This is the second outing for Morgan and Wong, though it’s ultimately not as memorable as Squeeze (1×2). Looking back, the episode spent too much time focused on the victim, Lauren Kyte. My understanding is that the network wanted to see Mulder and Scully helping people through their cases and this was Morgan and Wong’s response. Consequently, Mulder and Scully do more to help Lauren Kyte reach an emotional breakthrough than they do to catch the ghost. Fox probably should’ve kept its opinions to itself.
I have to say that overall, this is an episode I don’t have much at all to say about. It’s not particularly frightening, neither is it absolutely boring. There are quite a few humorous moments and some memorable side characters what with the pathologist and the graveyard caretaker. Scully starts throwing in the one-liners, which is a bonus. There’s also Mulder and Scully’s wild ride…
Part of the problem is that we, as the audience, know that the poltergeist is Howard Graves from early on. Mulder and Scully are playing catch up, which diminishes some of the excitement the episode should have had. Their investigation is sound, just boring because we already have the answers.
Most disappointingly, there isn’t much to observe about character development because, well, there is none. Mulder and Scully’s evolution is traded for Lauren Kyte panicking and sniffling. I suppose I can’t say there’s no character development. Scully does reveal that she’s an undiscovered actress. She certainly fooled Lauren Kyte. Mulder, for his part, if he isn’t angry at Scully for the charade, does seem a little disappointed that his partner would use Lauren Kyte’s belief to manipulate her. We all know that believing in ghosts is sacrosanct. Let’s go the positive route and say that Scully was trying to find a way for everybody to win.
At least Mulder and Scully learn to live a little… while they’re alive. This is the first time we see them just killing time together with Mulder’s suggested field trip to the Liberty Bell. Maybe they did learn a lesson from “The Jersey Devil” (1×4).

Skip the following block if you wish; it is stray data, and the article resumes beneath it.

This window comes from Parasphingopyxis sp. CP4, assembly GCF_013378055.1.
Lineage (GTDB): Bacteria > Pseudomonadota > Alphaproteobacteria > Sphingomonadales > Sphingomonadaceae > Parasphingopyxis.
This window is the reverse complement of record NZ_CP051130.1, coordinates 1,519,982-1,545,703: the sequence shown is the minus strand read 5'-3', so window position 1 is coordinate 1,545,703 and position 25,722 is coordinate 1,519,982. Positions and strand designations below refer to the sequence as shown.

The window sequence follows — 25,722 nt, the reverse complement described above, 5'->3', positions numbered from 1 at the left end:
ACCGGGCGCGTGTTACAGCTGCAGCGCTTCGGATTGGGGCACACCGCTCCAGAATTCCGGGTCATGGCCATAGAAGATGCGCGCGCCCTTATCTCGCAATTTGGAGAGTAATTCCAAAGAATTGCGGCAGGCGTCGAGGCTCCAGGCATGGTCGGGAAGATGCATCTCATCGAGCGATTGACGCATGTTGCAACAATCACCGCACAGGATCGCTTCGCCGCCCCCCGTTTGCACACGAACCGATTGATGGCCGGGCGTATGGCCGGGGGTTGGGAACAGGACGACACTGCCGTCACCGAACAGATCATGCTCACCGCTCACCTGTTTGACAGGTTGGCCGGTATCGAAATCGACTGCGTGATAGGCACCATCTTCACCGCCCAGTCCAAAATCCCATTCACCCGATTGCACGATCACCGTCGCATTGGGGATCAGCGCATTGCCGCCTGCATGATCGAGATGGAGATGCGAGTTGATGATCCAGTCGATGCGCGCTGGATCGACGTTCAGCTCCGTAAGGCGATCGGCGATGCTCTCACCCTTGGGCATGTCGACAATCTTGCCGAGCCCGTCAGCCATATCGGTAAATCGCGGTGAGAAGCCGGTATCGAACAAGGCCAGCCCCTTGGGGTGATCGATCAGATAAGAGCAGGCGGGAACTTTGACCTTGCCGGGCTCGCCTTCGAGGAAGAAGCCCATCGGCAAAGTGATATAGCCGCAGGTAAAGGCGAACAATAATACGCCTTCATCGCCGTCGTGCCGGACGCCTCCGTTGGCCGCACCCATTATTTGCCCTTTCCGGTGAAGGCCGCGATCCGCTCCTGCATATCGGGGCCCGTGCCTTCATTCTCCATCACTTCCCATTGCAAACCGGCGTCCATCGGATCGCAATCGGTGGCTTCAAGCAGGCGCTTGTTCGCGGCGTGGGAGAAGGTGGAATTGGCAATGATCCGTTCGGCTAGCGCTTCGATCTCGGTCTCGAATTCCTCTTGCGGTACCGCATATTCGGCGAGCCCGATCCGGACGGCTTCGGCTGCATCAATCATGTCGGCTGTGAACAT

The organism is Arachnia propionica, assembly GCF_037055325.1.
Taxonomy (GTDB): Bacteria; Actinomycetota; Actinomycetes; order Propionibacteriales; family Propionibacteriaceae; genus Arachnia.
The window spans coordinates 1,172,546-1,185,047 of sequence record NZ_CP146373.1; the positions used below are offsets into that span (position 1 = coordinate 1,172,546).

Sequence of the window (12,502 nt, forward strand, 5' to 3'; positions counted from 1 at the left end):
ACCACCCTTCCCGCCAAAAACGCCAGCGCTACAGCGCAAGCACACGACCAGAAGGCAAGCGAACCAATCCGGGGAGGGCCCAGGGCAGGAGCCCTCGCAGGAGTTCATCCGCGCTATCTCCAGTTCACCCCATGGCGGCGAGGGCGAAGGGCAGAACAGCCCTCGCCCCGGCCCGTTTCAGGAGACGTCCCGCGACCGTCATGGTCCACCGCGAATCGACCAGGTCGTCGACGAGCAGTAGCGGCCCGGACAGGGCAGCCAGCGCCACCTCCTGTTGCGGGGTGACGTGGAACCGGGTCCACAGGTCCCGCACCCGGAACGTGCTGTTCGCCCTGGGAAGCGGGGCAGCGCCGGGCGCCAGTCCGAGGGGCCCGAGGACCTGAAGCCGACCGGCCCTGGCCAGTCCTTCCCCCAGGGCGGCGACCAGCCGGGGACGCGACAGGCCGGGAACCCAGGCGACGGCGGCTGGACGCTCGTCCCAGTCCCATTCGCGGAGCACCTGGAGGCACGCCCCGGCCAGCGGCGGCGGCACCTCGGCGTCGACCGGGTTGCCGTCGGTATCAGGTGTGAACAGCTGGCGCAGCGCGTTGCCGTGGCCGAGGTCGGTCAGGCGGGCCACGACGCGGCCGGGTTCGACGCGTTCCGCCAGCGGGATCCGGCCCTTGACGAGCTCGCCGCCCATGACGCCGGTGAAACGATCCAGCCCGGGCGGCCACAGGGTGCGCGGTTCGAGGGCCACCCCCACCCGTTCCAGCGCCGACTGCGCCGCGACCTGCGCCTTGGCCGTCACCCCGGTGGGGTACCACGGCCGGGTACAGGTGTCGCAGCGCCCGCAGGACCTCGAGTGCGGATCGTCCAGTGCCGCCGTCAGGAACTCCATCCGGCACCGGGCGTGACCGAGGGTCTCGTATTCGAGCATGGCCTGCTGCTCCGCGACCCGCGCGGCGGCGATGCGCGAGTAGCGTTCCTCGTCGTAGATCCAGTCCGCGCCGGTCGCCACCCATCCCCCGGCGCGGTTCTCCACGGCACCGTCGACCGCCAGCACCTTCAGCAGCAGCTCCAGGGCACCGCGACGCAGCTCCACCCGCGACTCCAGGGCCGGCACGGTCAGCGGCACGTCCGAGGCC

And the Verdict is…
Let’s just say the tone of this review isn’t negative but rather a little uninterested. I’ve seen this episode I don’t know how many times and still have the same reaction. Not that there aren’t some decent moments, but the story overall isn’t engaging.
Certainly the bathtub scene is creepy. It feels like something out of a horror movie. And like in Carrie, watching people get thrown around by an invisible force is always good for some fun.
Shadows does bear the lonely moniker of being the first, and maybe only real, X-Files ghost story. The later episode, “How the Ghosts Stole Christmas” (6×8) was more of a jolly romp than a paranormal nightmare. Fun, mind you, but not frightening. This episode was influenced by the greats that came before it: Carrie, Poltergeist. In case we’re unsure of what the writers had in mind, the characters reference those films directly. It was a good attempt if not a rousing success.
At least we can be sure a truly platonic love existed somewhere in The X-Files universe.
Why didn’t Graves exact his revenge from the beginning?
Who knew Mulder was a photographer? Why didn’t this knowledge pop up in later episodes like “Unruhe” (4×4) for instance?
Mulder’s first Elvis reference!
Scully in that green jacket and peach blouse… she looked like pumpkin pie on a Christmas dinner table.
During the interrogation scene, Mulder and Scully have his and her pink and black mugs. Hilarious.
Scully conveniently can’t get out of her seatbelt and so misses the poltergeist party. Is it predictable yet?
Did anyone else feel that Dorland was propositioning Lauren… just a tad?
Mulder: I would never lie. I willfully participate in a campaign of misinformation.
Scully: Psychokinesis? You mean how Carrie got even at the prom?
Mulder: You know how difficult it is to fake your own death? Only one man has pulled it off: Elvis.
Mulder: Hey, Scully, do you believe in an afterlife?
Scully: I’d settle for a life in this one.